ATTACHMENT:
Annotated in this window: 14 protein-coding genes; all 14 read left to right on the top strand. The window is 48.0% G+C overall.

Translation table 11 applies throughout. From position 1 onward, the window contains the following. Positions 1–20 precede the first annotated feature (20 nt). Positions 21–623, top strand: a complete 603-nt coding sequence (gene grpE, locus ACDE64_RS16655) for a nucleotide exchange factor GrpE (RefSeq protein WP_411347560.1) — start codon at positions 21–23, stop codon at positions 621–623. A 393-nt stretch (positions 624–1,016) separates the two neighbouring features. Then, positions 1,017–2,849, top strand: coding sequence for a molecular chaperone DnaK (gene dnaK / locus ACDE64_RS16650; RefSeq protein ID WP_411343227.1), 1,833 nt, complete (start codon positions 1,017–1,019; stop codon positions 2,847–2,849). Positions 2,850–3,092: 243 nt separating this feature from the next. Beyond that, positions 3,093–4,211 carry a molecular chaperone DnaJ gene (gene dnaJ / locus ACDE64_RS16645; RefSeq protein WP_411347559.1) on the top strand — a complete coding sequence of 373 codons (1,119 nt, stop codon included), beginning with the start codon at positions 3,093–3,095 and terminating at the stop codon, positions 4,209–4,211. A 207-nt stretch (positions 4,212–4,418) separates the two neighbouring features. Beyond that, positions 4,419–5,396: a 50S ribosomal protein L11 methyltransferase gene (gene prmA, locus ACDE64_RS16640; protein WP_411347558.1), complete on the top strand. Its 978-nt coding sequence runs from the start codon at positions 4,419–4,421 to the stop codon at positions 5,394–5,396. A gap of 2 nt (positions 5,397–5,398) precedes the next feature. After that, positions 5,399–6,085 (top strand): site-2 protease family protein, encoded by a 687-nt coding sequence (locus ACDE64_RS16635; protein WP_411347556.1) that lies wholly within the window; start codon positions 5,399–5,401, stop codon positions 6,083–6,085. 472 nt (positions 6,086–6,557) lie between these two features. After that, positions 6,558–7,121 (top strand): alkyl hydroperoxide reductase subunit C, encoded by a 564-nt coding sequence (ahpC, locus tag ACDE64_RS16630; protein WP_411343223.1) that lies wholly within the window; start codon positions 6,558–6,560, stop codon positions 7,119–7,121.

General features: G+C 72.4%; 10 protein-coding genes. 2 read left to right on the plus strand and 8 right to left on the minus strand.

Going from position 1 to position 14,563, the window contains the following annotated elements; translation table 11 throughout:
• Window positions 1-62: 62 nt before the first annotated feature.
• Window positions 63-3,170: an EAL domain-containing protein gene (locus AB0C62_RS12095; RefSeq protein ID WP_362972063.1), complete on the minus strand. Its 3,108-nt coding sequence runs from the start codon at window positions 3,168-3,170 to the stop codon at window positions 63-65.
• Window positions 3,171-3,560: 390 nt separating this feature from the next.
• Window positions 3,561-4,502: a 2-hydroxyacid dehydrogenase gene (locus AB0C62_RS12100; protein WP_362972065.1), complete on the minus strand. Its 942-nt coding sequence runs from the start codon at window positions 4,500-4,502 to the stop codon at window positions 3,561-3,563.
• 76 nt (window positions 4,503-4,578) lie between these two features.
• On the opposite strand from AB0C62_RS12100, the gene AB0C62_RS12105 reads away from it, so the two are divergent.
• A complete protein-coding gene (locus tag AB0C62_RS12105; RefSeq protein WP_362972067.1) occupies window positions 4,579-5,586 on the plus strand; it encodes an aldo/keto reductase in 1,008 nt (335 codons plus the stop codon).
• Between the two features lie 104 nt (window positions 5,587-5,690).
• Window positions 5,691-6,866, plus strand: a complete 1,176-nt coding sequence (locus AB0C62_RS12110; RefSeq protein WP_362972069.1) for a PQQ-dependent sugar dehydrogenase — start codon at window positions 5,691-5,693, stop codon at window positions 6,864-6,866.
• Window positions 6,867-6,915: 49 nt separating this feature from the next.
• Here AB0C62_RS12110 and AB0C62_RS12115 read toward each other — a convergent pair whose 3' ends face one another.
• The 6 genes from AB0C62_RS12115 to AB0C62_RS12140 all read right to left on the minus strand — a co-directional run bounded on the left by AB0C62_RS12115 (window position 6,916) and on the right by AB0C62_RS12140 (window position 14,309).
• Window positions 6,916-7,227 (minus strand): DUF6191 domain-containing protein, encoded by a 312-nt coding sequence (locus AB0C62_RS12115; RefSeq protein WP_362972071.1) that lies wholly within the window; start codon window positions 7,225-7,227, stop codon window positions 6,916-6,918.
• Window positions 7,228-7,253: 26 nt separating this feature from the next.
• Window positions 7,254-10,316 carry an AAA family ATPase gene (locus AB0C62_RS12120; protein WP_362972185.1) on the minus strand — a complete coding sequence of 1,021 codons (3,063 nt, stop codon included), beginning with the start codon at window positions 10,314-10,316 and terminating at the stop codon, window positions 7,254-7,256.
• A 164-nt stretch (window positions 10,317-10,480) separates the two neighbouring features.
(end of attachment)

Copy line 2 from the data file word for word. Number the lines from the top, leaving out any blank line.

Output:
Translation table 11 applies throughout. From position 1 onward, the window contains the following. Positions 1–20 precede the first annotated feature (20 nt). Positions 21–623, top strand: a complete 603-nt coding sequence (gene grpE, locus ACDE64_RS16655) for a nucleotide exchange factor GrpE (RefSeq protein WP_411347560.1) — start codon at positions 21–23, stop codon at positions 621–623. A 393-nt stretch (positions 624–1,016) separates the two neighbouring features. Then, positions 1,017–2,849, top strand: coding sequence for a molecular chaperone DnaK (gene dnaK / locus ACDE64_RS16650; RefSeq protein ID WP_411343227.1), 1,833 nt, complete (start codon positions 1,017–1,019; stop codon positions 2,847–2,849). Positions 2,850–3,092: 243 nt separating this feature from the next. Beyond that, positions 3,093–4,211 carry a molecular chaperone DnaJ gene (gene dnaJ / locus ACDE64_RS16645; RefSeq protein WP_411347559.1) on the top strand — a complete coding sequence of 373 codons (1,119 nt, stop codon included), beginning with the start codon at positions 3,093–3,095 and terminating at the stop codon, positions 4,209–4,211. A 207-nt stretch (positions 4,212–4,418) separates the two neighbouring features. Beyond that, positions 4,419–5,396: a 50S ribosomal protein L11 methyltransferase gene (gene prmA, locus ACDE64_RS16640; protein WP_411347558.1), complete on the top strand. Its 978-nt coding sequence runs from the start codon at positions 4,419–4,421 to the stop codon at positions 5,394–5,396. A gap of 2 nt (positions 5,397–5,398) precedes the next feature. After that, positions 5,399–6,085 (top strand): site-2 protease family protein, encoded by a 687-nt coding sequence (locus ACDE64_RS16635; protein WP_411347556.1) that lies wholly within the window; start codon positions 5,399–5,401, stop codon positions 6,083–6,085. 472 nt (positions 6,086–6,557) lie between these two features. After that, positions 6,558–7,121 (top strand): alkyl hydroperoxide reductase subunit C, encoded by a 564-nt coding sequence (ahpC, locus tag ACDE64_RS16630; protein WP_411343223.1) that lies wholly within the window; start codon positions 6,558–6,560, stop codon positions 7,119–7,121.